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Ted Southern, Tuesday, 12-23-14 December 24, 2014

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Ted Southern, Tuesday, 12-23-14


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Guest:  Ted Southern.  Topics:  Commercial IVA space suits & SAA agreement between NASA & Final Frontier Design (FFD).  Please direct all comments and questions regarding Space Show programs/guest(s) to the Space Show blog, https://thespaceshow.wordpress.com.  Comments and questions should be relevant to the specific Space Show program. Written Transcripts of Space Show programs are a violation of our copyright and are not permitted without prior written consent, even if for your own use. We do not permit the commercial use of Space Show programs or any part thereof, nor do we permit editing, YouTube clips, or clips placed on other private channels & websites. Space Show programs can be quoted, but the quote must be cited or referenced using the proper citation format. Contact The Space Show for further information. In addition, please remember that your Amazon purchases can help support The Space Show/OGLF. See http://www.onegiantleapfoundation.org/amazon.htm.  For those listening to archives using live365.com and rating the programs, please email me as to why you assign a specific rating to the show. This will help me bring better programming to the audience.

We welcomed Ted Southern, President & co-founder of FFD to talk about his company, IVA space suit design and their newly awarded NASA SAA for space suit development.  During the first segment of our 1 hr 44 minute program, I asked Ted how he went from a classical musical background and education to designing and making space suits.  Ted told us an interesting story regarding his evolution to space suits including professional costume making.  I’m sure you will enjoy his personal and company history.  Ted then talked about space suit gloves, the various astronaut glove competitions and why the glove is extremely critical and complex.  As you will hear, there is a constant push to advance the design and capability of the space suit glove.  We talked about the importance of mobility for space suits.  A current NASA IVA suit runs about $250K while the EVA suit might cost as much as $12 million each!  FFD is working to lower the cost & improve the mobility of the IVA (intra-vehicular activity suit) launch and re-entry space suit for orbital space flight.  Listeners asked many email questions including questions about materials, air consumption, helmets, heat, cooling and more.  We also talked about 3D printing for replacement parts while on orbit.  Toward the end of the segment, we talked about space tourism suits, the size of the potential market & why Ted has focused more on the commercial orbital market.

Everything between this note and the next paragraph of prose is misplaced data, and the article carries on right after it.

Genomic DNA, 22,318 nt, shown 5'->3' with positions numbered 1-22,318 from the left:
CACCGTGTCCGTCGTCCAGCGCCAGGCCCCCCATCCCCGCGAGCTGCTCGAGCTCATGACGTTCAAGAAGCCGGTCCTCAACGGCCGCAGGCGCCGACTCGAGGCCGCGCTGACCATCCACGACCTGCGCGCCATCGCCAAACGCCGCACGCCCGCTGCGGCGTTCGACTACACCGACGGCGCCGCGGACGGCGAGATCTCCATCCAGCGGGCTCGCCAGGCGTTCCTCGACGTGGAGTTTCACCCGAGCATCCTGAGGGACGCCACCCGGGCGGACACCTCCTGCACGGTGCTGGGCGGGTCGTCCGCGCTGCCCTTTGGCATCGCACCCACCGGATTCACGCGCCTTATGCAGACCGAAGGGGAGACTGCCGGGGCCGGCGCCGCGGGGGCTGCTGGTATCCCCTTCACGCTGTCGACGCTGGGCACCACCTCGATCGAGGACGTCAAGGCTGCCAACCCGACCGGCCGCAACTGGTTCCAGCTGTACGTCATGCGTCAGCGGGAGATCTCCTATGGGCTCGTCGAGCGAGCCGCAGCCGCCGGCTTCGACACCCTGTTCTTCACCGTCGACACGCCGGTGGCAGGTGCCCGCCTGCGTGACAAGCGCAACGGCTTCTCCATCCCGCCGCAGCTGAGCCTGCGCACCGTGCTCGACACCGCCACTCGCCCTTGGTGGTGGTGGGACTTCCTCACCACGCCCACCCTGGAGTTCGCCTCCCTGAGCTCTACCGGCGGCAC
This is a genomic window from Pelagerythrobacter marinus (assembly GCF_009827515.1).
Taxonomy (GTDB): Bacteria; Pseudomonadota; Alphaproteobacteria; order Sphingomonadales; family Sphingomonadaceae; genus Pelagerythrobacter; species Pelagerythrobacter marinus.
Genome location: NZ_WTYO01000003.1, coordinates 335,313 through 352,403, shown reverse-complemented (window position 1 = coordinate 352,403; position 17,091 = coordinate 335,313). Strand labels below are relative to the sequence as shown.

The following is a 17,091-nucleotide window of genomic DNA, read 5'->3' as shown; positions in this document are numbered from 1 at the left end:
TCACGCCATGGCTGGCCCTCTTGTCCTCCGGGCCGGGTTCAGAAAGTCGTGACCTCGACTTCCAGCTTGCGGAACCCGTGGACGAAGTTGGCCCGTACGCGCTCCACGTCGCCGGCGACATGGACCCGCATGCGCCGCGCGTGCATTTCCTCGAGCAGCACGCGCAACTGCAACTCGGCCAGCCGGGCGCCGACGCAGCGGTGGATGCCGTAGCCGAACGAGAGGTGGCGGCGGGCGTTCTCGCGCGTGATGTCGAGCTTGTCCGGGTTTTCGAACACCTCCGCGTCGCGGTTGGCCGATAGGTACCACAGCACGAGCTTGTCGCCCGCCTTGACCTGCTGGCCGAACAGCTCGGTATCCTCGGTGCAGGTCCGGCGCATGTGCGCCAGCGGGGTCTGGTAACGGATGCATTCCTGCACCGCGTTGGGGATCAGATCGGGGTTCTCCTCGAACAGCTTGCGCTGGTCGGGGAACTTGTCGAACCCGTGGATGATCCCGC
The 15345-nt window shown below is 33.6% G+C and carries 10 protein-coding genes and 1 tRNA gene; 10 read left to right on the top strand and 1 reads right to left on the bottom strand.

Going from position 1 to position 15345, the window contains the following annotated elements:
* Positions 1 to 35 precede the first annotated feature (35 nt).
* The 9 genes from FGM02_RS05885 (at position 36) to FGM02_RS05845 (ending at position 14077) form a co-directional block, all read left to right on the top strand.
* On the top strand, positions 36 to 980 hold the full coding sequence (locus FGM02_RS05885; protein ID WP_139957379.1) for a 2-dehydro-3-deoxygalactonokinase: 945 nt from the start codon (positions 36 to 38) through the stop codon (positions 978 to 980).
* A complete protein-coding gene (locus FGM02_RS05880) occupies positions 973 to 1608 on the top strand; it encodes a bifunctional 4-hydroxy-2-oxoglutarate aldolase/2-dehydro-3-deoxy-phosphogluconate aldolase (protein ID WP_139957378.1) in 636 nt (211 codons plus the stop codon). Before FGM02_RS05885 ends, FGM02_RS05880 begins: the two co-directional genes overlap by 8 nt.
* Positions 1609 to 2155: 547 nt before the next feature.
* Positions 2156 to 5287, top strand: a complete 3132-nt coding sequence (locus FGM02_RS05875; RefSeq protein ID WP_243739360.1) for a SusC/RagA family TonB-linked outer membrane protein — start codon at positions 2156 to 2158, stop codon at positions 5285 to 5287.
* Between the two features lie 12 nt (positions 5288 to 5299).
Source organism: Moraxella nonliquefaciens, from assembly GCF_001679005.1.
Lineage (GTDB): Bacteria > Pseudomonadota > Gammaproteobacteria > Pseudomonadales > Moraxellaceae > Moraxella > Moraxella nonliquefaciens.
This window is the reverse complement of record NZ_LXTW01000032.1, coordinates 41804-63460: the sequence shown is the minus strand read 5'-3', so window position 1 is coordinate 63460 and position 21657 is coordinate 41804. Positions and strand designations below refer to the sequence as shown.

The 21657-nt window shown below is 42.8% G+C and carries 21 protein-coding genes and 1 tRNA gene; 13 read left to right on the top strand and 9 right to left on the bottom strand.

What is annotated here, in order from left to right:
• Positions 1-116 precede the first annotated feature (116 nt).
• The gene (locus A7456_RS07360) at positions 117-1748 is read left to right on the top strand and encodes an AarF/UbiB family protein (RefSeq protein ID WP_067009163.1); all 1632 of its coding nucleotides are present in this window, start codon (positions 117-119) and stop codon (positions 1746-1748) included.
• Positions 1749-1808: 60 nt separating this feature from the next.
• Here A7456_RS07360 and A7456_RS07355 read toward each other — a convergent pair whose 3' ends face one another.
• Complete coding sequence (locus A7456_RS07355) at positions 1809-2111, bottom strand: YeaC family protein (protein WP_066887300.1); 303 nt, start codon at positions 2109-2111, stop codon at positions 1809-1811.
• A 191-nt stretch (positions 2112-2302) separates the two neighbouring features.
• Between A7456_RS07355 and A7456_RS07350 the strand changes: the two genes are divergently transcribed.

In the second segment, Ted was asked about advances in the face plate and the helmet.  Ted then spoke to issues of both a soft helmet and the hard shell helmet.  Don’t miss this interesting discussion.  Penny asked him about an emergency wearing the space suit and how easy it would be to get out of it and if one can run away from a downed spacecraft wearing a space suit.  Ted mentioned the weight of the suit, compared it to other suits, and then spoke to the challenges of getting out of the suit in a hurry.  Robert sent in a question inquiring about the mechanical counter pressure suit that Dava Newman at MIT has been working on (Dr. Newman addressed this on TSS in January 2014).  I then asked Ted about self-repairing space suits the way we now have self-repairing tires.  Ted explained why the tire technology does not work for a space suit plus they don’t have self-repairing materials for a space suit.  Joe inquired about using a heads up display in the helmet.  Before I took a call, I asked Ted about the pressure in a fire hose and how that differed from a space suit.  We talked some about fire hose usage based on my old Navy firefighting training.  Stay tuned to hear the pressure in a fire hose which is many many times greater than the pressure used in a space suit. Doug called to inquire about space suit fashion and putting FFD suits in a fashion show.  Doug and Ted talked about space suit colors and 3D printing for insitu repair. As the program was ending, Ted told us about his company’s Space Suit Experience for $400 and an advanced reservation.  You get to try on and wear a space suit.  Note the discussion about size issues for being able to wear a space suit.  Ted brought up the issue of high blood pressure being better for high G acceleration. Don’t miss this and his other final comments.

Please post your comments/questions on TSS blog.  You can reach Ted Southern through is website, http://www.finalfrontierdesign.com or me.



1. Andy Hill - December 30, 2014

Are the joints on the spacesuit normally always bearings or could they use something like a compressible O ring, something similar to a child’s inflatable swimming aid.

I was thinking that having a stack of hollow rubber rings filled with a fluid of some sort at the elbow/knee bends in a suit would give more mobility, compressing one side of the stack would inflate the other side, allowing the joint to bend. Not fully filling the rings would allow the excess material to give a greater range of movement and not require as much stretching.

Not sure what materials would be suitable for use in space to produce something like this but I would have thought that it would have been less susceptible to wear than a bearing and be cheaper to produce.

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